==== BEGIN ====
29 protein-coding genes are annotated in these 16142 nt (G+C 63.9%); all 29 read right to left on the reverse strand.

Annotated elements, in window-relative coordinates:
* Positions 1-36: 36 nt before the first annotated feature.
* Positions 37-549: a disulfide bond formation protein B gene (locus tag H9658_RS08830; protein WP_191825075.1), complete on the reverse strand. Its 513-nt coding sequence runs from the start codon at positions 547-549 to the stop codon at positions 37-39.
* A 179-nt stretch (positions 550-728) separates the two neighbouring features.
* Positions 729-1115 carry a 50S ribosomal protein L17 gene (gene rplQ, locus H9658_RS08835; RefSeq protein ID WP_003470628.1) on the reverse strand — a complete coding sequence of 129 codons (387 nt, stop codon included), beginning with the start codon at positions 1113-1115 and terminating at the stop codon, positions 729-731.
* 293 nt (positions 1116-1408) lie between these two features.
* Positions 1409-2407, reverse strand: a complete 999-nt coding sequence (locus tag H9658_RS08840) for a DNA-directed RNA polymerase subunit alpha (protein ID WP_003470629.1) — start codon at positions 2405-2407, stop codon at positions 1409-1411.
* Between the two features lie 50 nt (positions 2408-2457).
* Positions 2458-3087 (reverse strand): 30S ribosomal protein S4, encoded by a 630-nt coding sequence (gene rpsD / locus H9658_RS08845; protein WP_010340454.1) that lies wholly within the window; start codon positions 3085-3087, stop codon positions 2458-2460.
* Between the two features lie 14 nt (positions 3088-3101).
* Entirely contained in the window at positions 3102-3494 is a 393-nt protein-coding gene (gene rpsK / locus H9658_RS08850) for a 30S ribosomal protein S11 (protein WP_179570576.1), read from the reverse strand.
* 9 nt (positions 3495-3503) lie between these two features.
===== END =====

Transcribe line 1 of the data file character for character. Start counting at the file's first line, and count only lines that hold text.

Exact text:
29 protein-coding genes are annotated in these 16142 nt (G+C 63.9%); all 29 read right to left on the reverse strand.